Creating Windows Phone apps with the Caliburn Micro framework. Some guy talking about WP7 development..
Cross Mono, cross platform for a Windows .Net developer. Cristian Prieto gave a good overview of the features and benefits of the Mono toolset and libraries. Even if you aren't wanting to do cross-platform .NET applications, there are still some useful bits of Mono that you can use for your Windows deployments too.
Case Study: Design Patterns for a Row Versioned Data Warehouse in SQL 2008 R2. Jeremy Huppatz gave an interesting presentation on some of the challenges he faced in developing a data warehouse for one of his clients.
Easy Web Deployment – Begin the Enjoyment. Despite his laptop not being very obliging, Malcolm Sheridan spoke about the various tools available to ease deployment of web applications and SQL databases. I've used a lot of these myself, so could identify with many of the points Malcolm made.
Kinect. This talk didn't even have an abstract when it was up for selection, and yet just the title was enough for people to vote it into the conference. Lewis Benge gave a thought-provoking talk and demonstration of using the just-released Kinect for Windows SDK.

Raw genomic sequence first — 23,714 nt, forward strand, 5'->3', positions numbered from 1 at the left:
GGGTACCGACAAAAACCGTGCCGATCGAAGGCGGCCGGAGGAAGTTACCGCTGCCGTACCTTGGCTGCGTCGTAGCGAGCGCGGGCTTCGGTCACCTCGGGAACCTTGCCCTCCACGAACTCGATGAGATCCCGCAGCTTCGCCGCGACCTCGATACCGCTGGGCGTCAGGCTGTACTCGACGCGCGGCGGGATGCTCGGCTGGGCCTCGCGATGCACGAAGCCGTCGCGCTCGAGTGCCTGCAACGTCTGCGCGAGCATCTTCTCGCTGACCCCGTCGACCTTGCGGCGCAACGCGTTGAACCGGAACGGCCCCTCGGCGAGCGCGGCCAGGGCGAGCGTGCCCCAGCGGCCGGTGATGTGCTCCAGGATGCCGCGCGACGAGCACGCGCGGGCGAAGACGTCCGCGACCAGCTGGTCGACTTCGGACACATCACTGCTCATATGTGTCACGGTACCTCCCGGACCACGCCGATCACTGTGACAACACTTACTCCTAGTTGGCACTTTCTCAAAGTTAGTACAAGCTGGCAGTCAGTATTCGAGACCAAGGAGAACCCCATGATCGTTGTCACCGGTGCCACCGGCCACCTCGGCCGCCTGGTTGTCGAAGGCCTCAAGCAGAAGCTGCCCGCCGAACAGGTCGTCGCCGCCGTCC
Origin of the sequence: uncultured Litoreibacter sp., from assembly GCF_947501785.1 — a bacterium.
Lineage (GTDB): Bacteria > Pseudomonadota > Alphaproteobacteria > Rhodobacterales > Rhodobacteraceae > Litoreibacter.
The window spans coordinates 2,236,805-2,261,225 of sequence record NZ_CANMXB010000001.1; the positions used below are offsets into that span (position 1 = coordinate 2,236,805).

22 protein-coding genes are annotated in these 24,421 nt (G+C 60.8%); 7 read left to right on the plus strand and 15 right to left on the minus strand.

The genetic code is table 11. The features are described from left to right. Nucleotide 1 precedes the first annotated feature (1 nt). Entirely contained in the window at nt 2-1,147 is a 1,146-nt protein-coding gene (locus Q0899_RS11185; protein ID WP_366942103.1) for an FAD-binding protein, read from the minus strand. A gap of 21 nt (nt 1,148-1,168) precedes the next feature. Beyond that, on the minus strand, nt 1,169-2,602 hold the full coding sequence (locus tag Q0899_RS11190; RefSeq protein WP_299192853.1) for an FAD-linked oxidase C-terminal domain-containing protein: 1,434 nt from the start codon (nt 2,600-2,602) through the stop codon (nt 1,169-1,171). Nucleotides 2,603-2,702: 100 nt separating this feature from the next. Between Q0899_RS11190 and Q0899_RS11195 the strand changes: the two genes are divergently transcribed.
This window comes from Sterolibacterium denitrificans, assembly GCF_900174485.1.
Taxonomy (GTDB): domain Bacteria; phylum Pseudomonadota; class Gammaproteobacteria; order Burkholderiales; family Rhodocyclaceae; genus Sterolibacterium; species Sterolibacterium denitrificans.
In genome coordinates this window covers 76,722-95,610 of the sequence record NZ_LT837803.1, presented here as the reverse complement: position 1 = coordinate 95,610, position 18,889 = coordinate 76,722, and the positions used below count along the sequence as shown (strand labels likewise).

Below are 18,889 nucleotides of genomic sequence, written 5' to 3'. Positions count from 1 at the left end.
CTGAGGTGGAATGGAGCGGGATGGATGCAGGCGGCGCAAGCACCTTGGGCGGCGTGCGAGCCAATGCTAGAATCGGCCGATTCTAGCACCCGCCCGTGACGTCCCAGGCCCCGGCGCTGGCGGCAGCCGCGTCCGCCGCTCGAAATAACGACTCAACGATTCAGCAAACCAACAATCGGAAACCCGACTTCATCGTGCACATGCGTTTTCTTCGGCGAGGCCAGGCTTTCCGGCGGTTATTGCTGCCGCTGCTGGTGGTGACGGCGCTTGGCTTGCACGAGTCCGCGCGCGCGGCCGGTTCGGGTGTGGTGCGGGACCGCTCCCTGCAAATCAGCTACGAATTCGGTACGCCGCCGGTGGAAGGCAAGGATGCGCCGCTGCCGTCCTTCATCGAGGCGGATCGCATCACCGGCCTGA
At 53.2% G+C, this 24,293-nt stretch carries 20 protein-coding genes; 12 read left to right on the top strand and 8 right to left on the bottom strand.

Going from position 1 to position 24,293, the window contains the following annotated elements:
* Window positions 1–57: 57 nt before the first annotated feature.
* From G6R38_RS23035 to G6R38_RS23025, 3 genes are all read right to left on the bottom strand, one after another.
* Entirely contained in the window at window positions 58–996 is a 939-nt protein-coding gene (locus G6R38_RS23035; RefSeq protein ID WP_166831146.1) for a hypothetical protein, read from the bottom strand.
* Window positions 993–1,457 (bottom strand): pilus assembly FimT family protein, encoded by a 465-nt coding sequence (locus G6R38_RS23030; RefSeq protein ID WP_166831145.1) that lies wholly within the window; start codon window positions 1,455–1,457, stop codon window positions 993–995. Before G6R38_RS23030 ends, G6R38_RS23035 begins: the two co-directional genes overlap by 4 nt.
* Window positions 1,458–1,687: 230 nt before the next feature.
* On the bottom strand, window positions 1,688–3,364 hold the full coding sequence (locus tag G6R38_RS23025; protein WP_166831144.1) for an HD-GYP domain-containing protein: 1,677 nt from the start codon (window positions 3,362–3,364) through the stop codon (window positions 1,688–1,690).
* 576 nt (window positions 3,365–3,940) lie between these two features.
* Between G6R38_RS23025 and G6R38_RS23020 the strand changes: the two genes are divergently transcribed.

This is the only video I took of the day. The funny bit at the end is when the stick figure 'explodes', as Lewis walks out of the view of the Kinect sensor
Beyond Branding. Paul Turner spoke about branding SharePoint sites. I didn't realise you could use PowerPoint to create a theme for SharePoint 2010. Would have been nice if Paul could have been around for longer than just his talk.
A few of us headed over to Marcellina's for a nice pizza and good conversation to finish off the evening.
Thanks to Peter Griffith for organisation, Lewis Benge for the free lanyards, laptop covers and magazines, and other interstate speakers for their support.
I was really pleased with the turnout. I'd have to check with Peter but I think the attendance was one of (if not) the best we've had for these kinds of events. We're smaller compared to Sydney or Melbourne but I'd love to see this build up so that we can run at least two tracks next year. That would be pretty tricky to do all on our own, but if we can work with the other state's DDD events then I think it will be possible for us to benefit from things being organised at a more national level.
And in case you're wondering, 'DDD' is short for 'Developer! Developer! Developer!' and comes from a speech Steve Ballmer (Microsoft CEO) made at a software developer conference a number of years ago.